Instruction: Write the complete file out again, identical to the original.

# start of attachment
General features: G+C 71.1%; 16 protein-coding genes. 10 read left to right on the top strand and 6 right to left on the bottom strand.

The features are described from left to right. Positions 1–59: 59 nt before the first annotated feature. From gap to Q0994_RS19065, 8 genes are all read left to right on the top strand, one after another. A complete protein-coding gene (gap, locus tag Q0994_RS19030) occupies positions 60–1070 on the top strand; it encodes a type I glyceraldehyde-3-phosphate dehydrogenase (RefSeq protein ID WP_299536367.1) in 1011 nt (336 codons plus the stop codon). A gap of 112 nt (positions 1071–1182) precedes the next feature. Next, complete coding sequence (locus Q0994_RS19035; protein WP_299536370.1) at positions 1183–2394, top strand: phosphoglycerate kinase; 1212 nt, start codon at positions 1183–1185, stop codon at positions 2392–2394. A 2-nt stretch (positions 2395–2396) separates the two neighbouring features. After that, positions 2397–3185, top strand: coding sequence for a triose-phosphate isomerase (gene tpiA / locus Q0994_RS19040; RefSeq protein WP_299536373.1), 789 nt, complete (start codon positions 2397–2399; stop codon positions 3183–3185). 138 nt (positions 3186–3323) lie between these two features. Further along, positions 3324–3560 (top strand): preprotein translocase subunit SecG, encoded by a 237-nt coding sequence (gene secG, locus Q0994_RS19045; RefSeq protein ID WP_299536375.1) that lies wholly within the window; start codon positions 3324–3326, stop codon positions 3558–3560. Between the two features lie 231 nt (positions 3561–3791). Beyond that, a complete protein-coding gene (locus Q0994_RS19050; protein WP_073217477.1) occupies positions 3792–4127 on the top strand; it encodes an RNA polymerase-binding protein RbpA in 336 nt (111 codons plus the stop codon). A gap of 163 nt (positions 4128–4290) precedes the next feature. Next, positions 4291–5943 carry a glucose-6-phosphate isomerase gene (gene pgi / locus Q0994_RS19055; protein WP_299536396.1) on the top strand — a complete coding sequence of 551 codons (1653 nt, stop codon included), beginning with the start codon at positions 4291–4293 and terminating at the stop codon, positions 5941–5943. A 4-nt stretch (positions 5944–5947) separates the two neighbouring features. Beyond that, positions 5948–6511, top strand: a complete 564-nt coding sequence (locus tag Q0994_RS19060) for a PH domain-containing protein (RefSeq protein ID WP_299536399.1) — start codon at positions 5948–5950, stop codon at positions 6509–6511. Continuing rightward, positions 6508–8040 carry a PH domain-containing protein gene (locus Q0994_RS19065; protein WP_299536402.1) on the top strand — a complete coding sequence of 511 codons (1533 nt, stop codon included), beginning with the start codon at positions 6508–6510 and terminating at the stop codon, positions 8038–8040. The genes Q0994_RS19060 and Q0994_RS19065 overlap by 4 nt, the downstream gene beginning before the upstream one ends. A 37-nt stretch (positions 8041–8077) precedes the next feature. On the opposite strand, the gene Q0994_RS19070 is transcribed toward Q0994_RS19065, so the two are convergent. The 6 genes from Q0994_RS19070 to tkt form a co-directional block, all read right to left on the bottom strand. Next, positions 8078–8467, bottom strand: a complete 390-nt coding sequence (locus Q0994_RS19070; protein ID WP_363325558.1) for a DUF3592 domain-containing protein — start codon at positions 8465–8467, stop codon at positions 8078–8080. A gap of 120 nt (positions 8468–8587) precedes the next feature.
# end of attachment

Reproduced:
General features: G+C 71.1%; 16 protein-coding genes. 10 read left to right on the top strand and 6 right to left on the bottom strand.

The features are described from left to right. Positions 1–59: 59 nt before the first annotated feature. From gap to Q0994_RS19065, 8 genes are all read left to right on the top strand, one after another. A complete protein-coding gene (gap, locus tag Q0994_RS19030) occupies positions 60–1070 on the top strand; it encodes a type I glyceraldehyde-3-phosphate dehydrogenase (RefSeq protein ID WP_299536367.1) in 1011 nt (336 codons plus the stop codon). A gap of 112 nt (positions 1071–1182) precedes the next feature. Next, complete coding sequence (locus Q0994_RS19035; protein WP_299536370.1) at positions 1183–2394, top strand: phosphoglycerate kinase; 1212 nt, start codon at positions 1183–1185, stop codon at positions 2392–2394. A 2-nt stretch (positions 2395–2396) separates the two neighbouring features. After that, positions 2397–3185, top strand: coding sequence for a triose-phosphate isomerase (gene tpiA / locus Q0994_RS19040; RefSeq protein WP_299536373.1), 789 nt, complete (start codon positions 2397–2399; stop codon positions 3183–3185). 138 nt (positions 3186–3323) lie between these two features. Further along, positions 3324–3560 (top strand): preprotein translocase subunit SecG, encoded by a 237-nt coding sequence (gene secG, locus Q0994_RS19045; RefSeq protein ID WP_299536375.1) that lies wholly within the window; start codon positions 3324–3326, stop codon positions 3558–3560. Between the two features lie 231 nt (positions 3561–3791). Beyond that, a complete protein-coding gene (locus Q0994_RS19050; protein WP_073217477.1) occupies positions 3792–4127 on the top strand; it encodes an RNA polymerase-binding protein RbpA in 336 nt (111 codons plus the stop codon). A gap of 163 nt (positions 4128–4290) precedes the next feature. Next, positions 4291–5943 carry a glucose-6-phosphate isomerase gene (gene pgi / locus Q0994_RS19055; protein WP_299536396.1) on the top strand — a complete coding sequence of 551 codons (1653 nt, stop codon included), beginning with the start codon at positions 4291–4293 and terminating at the stop codon, positions 5941–5943. A 4-nt stretch (positions 5944–5947) separates the two neighbouring features. Beyond that, positions 5948–6511, top strand: a complete 564-nt coding sequence (locus tag Q0994_RS19060) for a PH domain-containing protein (RefSeq protein ID WP_299536399.1) — start codon at positions 5948–5950, stop codon at positions 6509–6511. Continuing rightward, positions 6508–8040 carry a PH domain-containing protein gene (locus Q0994_RS19065; protein WP_299536402.1) on the top strand — a complete coding sequence of 511 codons (1533 nt, stop codon included), beginning with the start codon at positions 6508–6510 and terminating at the stop codon, positions 8038–8040. The genes Q0994_RS19060 and Q0994_RS19065 overlap by 4 nt, the downstream gene beginning before the upstream one ends. A 37-nt stretch (positions 8041–8077) precedes the next feature. On the opposite strand, the gene Q0994_RS19070 is transcribed toward Q0994_RS19065, so the two are convergent. The 6 genes from Q0994_RS19070 to tkt form a co-directional block, all read right to left on the bottom strand. Next, positions 8078–8467, bottom strand: a complete 390-nt coding sequence (locus Q0994_RS19070; protein ID WP_363325558.1) for a DUF3592 domain-containing protein — start codon at positions 8465–8467, stop codon at positions 8078–8080. A gap of 120 nt (positions 8468–8587) precedes the next feature.